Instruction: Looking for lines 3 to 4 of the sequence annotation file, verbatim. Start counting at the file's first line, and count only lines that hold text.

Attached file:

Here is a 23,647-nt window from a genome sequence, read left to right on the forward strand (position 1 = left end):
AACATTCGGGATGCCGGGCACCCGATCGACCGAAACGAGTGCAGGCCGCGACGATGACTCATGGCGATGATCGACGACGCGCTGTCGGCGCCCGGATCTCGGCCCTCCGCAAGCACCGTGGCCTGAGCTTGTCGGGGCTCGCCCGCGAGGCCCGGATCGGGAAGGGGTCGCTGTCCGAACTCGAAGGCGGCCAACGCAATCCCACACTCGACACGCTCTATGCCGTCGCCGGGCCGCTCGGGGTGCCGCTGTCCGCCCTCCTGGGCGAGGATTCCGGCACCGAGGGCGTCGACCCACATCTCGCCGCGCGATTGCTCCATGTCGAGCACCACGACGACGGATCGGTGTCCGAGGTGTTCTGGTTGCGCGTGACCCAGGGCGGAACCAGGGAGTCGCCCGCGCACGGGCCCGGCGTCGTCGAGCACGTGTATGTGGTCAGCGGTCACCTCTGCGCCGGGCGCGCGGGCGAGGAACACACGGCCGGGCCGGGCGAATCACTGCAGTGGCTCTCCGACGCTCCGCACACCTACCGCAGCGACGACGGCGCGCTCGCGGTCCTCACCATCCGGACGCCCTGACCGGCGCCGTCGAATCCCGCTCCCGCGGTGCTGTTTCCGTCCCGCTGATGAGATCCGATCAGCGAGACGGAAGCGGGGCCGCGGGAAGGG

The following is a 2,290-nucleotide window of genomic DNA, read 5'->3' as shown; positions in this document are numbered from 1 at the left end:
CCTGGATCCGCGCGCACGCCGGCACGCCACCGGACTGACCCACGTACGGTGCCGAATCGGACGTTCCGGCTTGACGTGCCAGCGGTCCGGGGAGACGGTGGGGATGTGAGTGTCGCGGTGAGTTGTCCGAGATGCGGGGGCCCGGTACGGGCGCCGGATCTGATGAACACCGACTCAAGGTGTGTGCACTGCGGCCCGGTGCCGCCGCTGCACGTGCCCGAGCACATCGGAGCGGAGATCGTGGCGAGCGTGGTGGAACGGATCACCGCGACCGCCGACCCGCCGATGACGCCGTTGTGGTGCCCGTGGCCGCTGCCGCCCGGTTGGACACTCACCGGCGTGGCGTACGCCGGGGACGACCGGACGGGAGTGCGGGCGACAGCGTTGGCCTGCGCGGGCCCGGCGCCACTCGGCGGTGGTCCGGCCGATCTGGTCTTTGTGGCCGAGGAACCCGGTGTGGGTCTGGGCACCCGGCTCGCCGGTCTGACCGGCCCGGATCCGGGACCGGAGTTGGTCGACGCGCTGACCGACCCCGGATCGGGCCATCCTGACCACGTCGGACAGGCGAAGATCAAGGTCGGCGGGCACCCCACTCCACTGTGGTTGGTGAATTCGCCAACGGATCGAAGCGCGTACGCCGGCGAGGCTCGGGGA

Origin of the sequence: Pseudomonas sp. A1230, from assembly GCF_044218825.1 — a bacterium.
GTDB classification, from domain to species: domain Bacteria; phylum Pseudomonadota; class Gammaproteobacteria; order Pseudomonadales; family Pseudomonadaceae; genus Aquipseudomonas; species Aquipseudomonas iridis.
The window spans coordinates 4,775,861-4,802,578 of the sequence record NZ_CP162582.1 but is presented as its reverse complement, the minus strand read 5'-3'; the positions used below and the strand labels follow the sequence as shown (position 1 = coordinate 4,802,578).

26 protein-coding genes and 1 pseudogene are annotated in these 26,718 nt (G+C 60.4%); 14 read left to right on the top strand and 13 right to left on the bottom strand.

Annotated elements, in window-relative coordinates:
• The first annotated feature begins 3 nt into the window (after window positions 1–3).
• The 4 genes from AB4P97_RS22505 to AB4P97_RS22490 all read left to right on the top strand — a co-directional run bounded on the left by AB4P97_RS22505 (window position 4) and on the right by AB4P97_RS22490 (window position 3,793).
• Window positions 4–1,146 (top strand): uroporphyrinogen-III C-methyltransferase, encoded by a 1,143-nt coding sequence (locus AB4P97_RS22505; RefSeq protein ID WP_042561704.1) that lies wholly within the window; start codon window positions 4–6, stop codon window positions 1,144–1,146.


The following is a 2,290-nucleotide window of genomic DNA, read 5'->3' as shown; positions in this document are numbered from 1 at the left end:
CCTGGATCCGCGCGCACGCCGGCACGCCACCGGACTGACCCACGTACGGTGCCGAATCGGACGTTCCGGCTTGACGTGCCAGCGGTCCGGGGAGACGGTGGGGATGTGAGTGTCGCGGTGAGTTGTCCGAGATGCGGGGGCCCGGTACGGGCGCCGGATCTGATGAACACCGACTCAAGGTGTGTGCACTGCGGCCCGGTGCCGCCGCTGCACGTGCCCGAGCACATCGGAGCGGAGATCGTGGCGAGCGTGGTGGAACGGATCACCGCGACCGCCGACCCGCCGATGACGCCGTTGTGGTGCCCGTGGCCGCTGCCGCCCGGTTGGACACTCACCGGCGTGGCGTACGCCGGGGACGACCGGACGGGAGTGCGGGCGACAGCGTTGGCCTGCGCGGGCCCGGCGCCACTCGGCGGTGGTCCGGCCGATCTGGTCTTTGTGGCCGAGGAACCCGGTGTGGGTCTGGGCACCCGGCTCGCCGGTCTGACCGGCCCGGATCCGGGACCGGAGTTGGTCGACGCGCTGACCGACCCCGGATCGGGCCATCCTGACCACGTCGGACAGGCGAAGATCAAGGTCGGCGGGCACCCCACTCCACTGTGGTTGGTGAATTCGCCAACGGATCGAAGCGCGTACGCCGGCGAGGCTCGGGGA